-I dont like when competition show singers go to the Motown back catalog too early, but Geoff McBride is old enough that he could appreciate “Higher Ground” when it first came out. Geoff nails the song, doing what feels like a lower-key Stevie Wonder impression with holds and vibrato in all the right places. I also appreciated Geoff’s confidence – he sang with what seemed like an effortless perfection that comes with plying one’s craft. He sounded like a pro just doing his thing and having tons of fun with it. When a performance makes me want to go buy the song in Rock Band and play it myself, the singer did a damn good job! Hopefully Christina can channel his experience in the right direction.
-Erin Martin’s voice falls somewhere on the Macy Gray-Bjork spectrum of rasp. I give her points for staking out a relatively unique position among the other contestants and for trying something different. For “Hey There Delilah,” she’s fully aware of the emotion in the song and seems just enough in control to stay in key. My only problem was that she sang certain words with a weird accent or pronunciation that put me off. Ultimately her singing was engaging, but sloppy, another problem that coaching can fix. Cee Lo’s voice is kind of thin too, and he would do well to take her reedy voice to new heights. He just needs to keep things a little more professional and not view her as some prize he deserves. Not cool, dude!
-One hazard of doing more recent pop songs in shows like this is that the original versions rely on vocal processing to make their singers sound good. Drake’s “Find Your Love” is no exception. James Massone finds a way around the problem by singing so high in his tenor range he’s almost an alto. The house bands punchy rendition helps too. James starts out strongly enough to earn three turns before his emotion gets the better of him and he totally falls apart. If he’s to have a future on the show, he will have to learn to finish what he starts.
-Winter Rae sings Rihanna’s “Take A Bow,” which in my opinion is kind of a boring song to begin with. She hits all the right notes, but lacked a wow factor. I hate to say it, but in a sparse, plodding song like this she really needed to pull off the diva moves like an early-2000s Idol success. ZZZZZZZZZZZ….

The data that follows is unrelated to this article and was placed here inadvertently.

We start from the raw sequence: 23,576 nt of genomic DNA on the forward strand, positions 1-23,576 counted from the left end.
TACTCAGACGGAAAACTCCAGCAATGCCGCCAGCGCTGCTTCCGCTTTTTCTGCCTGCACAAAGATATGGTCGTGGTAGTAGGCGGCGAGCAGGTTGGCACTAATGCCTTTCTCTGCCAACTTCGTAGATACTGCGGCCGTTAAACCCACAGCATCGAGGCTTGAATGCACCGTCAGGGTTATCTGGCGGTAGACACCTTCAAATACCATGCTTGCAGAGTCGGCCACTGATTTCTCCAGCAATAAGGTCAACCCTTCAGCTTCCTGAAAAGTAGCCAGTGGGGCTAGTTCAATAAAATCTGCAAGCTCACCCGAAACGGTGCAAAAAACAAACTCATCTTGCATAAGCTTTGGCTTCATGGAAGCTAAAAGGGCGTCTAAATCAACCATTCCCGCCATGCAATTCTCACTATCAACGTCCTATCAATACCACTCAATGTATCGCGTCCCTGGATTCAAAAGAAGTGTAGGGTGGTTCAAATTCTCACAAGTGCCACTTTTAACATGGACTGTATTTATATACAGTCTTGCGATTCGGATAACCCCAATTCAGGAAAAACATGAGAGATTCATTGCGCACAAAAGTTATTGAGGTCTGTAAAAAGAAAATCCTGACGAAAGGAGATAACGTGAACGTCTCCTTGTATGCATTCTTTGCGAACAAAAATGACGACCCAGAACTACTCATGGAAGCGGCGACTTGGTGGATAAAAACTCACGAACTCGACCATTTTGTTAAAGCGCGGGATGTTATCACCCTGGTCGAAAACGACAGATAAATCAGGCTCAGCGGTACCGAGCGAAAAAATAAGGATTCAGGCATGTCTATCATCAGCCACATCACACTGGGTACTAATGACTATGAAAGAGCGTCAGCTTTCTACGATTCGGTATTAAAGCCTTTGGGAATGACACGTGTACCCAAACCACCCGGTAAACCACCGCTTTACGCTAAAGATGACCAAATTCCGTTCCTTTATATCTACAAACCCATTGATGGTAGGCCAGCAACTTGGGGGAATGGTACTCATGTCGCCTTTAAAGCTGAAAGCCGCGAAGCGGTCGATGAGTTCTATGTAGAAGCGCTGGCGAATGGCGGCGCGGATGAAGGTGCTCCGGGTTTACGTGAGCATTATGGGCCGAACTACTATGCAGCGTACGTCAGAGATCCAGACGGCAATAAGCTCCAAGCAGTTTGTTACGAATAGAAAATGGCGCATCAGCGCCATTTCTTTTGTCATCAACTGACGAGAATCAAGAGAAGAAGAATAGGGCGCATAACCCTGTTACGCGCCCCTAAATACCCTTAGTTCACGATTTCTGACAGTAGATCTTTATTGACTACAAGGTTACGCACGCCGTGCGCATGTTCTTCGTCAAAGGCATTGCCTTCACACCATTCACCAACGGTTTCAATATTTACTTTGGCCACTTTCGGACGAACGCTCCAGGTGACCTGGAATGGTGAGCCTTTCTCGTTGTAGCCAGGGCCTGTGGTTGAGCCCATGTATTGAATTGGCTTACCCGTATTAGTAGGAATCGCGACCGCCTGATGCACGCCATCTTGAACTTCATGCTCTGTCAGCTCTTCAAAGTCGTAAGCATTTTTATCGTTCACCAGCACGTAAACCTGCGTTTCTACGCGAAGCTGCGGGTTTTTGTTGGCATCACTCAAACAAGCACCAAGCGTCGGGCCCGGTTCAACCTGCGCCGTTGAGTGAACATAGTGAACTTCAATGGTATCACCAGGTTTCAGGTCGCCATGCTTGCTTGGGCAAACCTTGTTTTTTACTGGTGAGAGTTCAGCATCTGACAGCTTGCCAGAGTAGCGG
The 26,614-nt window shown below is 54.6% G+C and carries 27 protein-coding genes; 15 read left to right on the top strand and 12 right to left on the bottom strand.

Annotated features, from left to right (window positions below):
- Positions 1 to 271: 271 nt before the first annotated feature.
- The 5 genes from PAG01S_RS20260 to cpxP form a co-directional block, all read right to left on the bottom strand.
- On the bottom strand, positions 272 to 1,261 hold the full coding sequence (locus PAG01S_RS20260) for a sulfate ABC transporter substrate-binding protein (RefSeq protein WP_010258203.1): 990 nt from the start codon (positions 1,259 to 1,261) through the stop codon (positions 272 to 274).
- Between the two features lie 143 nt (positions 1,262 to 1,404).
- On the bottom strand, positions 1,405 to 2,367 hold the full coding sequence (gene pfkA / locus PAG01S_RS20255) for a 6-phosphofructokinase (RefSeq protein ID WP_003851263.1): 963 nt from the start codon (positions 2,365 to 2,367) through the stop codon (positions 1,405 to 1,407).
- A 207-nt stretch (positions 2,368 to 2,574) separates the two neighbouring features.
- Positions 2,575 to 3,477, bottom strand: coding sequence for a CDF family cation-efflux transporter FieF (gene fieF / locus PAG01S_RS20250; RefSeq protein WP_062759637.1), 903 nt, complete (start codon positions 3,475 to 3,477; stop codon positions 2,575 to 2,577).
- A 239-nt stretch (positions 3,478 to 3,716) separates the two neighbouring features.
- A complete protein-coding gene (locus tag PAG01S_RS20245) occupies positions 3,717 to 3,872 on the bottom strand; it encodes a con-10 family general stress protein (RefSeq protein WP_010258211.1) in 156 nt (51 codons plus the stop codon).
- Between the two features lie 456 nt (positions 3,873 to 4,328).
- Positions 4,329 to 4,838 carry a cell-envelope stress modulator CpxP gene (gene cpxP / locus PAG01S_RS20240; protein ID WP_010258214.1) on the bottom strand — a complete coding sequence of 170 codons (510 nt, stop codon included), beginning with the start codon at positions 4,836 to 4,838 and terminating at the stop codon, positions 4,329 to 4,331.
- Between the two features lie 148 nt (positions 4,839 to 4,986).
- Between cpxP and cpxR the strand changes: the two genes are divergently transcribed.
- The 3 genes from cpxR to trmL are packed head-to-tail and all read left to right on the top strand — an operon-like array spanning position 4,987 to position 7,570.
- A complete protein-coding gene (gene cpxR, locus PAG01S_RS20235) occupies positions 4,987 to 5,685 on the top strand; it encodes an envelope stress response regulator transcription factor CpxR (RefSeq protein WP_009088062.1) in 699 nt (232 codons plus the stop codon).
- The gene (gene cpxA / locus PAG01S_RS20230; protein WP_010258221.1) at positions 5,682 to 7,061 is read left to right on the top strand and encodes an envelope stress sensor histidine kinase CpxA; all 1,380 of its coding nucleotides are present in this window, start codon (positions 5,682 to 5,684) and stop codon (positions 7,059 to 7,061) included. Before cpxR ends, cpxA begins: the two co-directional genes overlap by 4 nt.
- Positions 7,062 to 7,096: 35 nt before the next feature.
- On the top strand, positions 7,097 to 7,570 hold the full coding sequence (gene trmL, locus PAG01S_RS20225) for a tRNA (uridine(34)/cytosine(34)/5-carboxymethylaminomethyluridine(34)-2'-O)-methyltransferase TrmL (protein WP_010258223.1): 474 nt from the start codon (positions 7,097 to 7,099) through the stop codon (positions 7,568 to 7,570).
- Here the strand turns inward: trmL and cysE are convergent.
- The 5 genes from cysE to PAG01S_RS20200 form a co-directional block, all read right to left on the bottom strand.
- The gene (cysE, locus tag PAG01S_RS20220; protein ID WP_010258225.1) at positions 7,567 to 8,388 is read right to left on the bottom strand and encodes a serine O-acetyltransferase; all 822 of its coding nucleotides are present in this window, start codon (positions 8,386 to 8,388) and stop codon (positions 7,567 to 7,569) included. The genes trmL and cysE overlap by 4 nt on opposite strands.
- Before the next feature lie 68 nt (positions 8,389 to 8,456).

-Chris Cauley kicks out a toned down bluesy rendition of Bruno Mars’s “Grenade.” He sounded pleasant and I give him props for taking a belty, violent song into a more restrained territory. Chris is competent at best, but I hope that he will continue to take done-to-death songs in different directions.
-Nathan Parrett’s clip goes by fast, and maybe that’s because they 5 seconds I heard sounded like Chris Isaak-lite: deep but a little scratchy, like the awkward teen on The Simpsons. It still earns him a pick from Adam.
-The same thing happens to Brian Fuente, who seemed to have enough raw rocker power in him to earn a turn from Blake. I can’t help but feeling that if the show focused less on some of the contestants’ backstories and more on singing, these guys would have come across better. I predict that they’ll end up as cannon fodder in the battle rounds.
-I was wondering when shows like this would seriously consider rappers as contestants. Christina picks Moses Stone, who does an off-beat, out of breath rendition of the Black Eyed Peas “Let’s Get It Started.” She makes a good point about his delivery, though, so maybe if he calms down a little he can combine delivery with flow to attack with Busta Rhymes-like precision. I give the show points for experimenting, but couldn’t they have found a better rapper?
-Jordis Unga does “Maybe I’m Amazed” and she sounds like she’s aiming for the cheap seats. I appreciate her enthusiasm, but I wish she would learn breath control. She came up short a little, but she pounded her way through another otherwise done-to-death song. She put some effort into the deal, and while she was bleaty I can hear her potential.
Let’s summarize today’s picks, in order of selection:
-Victim of conservatism and trying too hard
-A likeable theater kid?
-Another lively belter + MoCo represent!
-Not trying hard enough
-Soul power pro
-Reedy and raspy make a comeback
-Alto beats Autotune
-Bass section cannon fodder
-Rock N Roll cannon fodder
-Finally, a rapper! or This is the best rapper they could come up with?
-So much Sound and Fury
Tune in next week for thoughts on…(looks at Voice site)…more auditions? Since each coach has picked only 6 or 7 contestants, we have a ways to go….